Working Closely with Suppliers Has Been Crucial to Audi’s Success in Mexico – Part 1
By Nancy J. Gonzalez
On 30 September 2016, Audi opened the 12th plant of the Audi global production network in San Jose Chiapa, Puebla, Mexico. The Audi Q5 premium SUV is produced at this 400-hectare site. The plant boasts an annual production capacity of 150,000 Audi Q5 models and employs directly up to 5,000 people.
The OEM started to work early with its suppliers to guarantee the quality of the final product would meet Audi’s standards.
Nowadays, Audi Mexico works with 180 suppliers to accumulate a 70% local content, and the company is willing to increase this percentage.
Christoph Leiser, procurement director Audi Mexico, explained to MEXICONOW how the company has integrated its Mexican facility to its supply chain and how the new suppliers in Mexico meet the high-quality standards this German company offers to its global customers.
How has Audi integrated its supply chain in its Mexican facility?
We started early collaboration with our suppliers. Shortly after we decided about the product, we launched this collaboration.
We offered this special development program for our Mexican suppliers, which allows us to focus on all the important steps to have the start of production (SOP) in the right time and with the right quality.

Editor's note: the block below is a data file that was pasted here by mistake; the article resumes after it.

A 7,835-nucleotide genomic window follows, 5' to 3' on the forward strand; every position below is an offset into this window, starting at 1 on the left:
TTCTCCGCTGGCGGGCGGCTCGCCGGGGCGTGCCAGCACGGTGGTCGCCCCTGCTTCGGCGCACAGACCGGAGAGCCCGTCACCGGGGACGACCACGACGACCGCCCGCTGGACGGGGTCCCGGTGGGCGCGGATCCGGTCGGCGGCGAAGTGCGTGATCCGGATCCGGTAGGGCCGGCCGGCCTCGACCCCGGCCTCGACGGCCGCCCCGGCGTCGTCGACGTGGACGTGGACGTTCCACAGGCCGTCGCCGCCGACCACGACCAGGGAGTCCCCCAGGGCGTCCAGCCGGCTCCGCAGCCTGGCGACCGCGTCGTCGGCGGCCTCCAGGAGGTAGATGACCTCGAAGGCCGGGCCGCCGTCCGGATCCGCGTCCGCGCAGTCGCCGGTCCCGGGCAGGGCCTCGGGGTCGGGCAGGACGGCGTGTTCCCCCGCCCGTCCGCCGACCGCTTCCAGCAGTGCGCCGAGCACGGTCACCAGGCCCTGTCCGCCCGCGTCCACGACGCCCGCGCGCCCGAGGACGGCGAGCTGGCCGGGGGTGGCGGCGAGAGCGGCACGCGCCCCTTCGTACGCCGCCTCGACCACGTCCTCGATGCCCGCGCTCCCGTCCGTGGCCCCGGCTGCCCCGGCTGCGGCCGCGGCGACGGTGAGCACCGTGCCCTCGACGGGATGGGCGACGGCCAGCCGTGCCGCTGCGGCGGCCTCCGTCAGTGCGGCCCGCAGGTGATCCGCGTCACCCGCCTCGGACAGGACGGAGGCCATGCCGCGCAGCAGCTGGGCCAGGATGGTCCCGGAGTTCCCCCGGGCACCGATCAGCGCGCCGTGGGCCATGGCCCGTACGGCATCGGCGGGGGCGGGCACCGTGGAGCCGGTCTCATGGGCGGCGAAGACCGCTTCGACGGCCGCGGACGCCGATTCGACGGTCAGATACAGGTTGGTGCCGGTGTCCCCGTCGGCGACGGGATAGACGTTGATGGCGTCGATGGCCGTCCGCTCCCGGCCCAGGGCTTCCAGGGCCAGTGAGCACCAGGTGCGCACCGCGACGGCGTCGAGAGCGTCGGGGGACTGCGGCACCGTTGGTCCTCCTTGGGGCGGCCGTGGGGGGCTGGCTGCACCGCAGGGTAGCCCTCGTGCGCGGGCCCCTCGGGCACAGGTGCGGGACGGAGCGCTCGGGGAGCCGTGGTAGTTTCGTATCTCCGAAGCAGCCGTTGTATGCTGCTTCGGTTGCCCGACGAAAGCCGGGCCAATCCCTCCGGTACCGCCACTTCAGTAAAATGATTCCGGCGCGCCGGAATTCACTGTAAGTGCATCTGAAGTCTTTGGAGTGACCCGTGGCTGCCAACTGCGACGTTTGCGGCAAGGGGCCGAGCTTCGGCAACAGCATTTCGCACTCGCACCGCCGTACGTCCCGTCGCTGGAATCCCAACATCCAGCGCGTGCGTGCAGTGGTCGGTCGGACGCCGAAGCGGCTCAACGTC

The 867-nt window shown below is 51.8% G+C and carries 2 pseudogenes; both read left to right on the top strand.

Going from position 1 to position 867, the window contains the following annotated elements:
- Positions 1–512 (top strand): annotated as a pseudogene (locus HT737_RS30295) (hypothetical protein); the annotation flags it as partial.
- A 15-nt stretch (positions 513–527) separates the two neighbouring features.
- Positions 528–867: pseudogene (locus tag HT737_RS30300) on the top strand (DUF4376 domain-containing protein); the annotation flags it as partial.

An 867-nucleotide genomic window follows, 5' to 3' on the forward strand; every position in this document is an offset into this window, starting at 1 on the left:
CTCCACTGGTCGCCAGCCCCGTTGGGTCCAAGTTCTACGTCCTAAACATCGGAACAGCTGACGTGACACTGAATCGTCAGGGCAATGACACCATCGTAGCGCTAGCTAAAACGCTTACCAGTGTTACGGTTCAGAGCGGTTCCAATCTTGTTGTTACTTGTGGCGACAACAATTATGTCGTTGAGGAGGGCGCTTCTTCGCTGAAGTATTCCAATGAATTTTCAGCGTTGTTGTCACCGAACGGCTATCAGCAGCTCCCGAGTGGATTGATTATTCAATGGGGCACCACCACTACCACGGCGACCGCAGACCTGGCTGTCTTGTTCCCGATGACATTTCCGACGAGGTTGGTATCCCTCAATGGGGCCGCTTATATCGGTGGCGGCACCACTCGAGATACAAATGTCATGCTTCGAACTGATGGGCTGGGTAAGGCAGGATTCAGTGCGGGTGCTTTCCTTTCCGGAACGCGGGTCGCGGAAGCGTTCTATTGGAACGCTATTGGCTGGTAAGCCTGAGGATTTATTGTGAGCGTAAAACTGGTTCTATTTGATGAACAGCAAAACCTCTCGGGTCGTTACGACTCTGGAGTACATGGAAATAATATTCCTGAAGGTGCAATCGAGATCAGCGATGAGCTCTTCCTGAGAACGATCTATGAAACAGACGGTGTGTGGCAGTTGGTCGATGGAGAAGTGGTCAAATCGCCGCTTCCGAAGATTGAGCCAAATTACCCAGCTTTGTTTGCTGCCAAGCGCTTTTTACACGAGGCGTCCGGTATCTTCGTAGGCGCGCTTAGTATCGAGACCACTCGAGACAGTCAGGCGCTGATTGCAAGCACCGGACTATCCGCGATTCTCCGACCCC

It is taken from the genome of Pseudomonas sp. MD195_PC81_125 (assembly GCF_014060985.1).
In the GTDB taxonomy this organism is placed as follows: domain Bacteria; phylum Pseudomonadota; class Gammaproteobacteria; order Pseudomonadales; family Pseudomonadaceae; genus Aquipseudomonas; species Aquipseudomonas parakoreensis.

Also, it helps us to have the right volume and the right assessment. Together, we can decide which volume is optimal and even follow the greenfield and the brownfield projects and special projects in it, because we really support suppliers from the start of their construction through the building phase, to getting the assistance to get their plant ready. It is part of the success we have. We have a guideline that made possible to have the SOP after three-and-a-half years.
Has Audi been able to find the right suppliers and the right quality for its products in Mexico?
Yes, but it was not done automatically. It was an intensive scouting and sourcing. At the end we were really successful. The figures show us 70% is local content, and we are really satisfied with that. It also shows us 70% green and brownfield. We could really give suppliers the chance to build, to create a new plant or a big expansion of the existing ones. We are really happy with the results.
What have been the challenges of manufacturing in Mexico?
We had four challenges: we came to a new country; we had to build and open a new plant; we had to hire and train new people, and had a SOP for a new modeling. There was no Plan B. The Q5 manufactured here is the model for the world market, except for China and India. The biggest challenge was to focus together with the suppliers towards one goal: the SOP. There is just one SOP; we don’t have a backup plan because the model is not produced anywhere else.
Now, Audi is manufacturing the hybrid Q5, what are the challenges for the department you are leading with this model?
The challenge is not only for my department, but also for the whole plant. Now we have to work in hybrid systems. That is different from normal combustion engines. We had to do special trainings with all our employees and we have special security measures within the plant.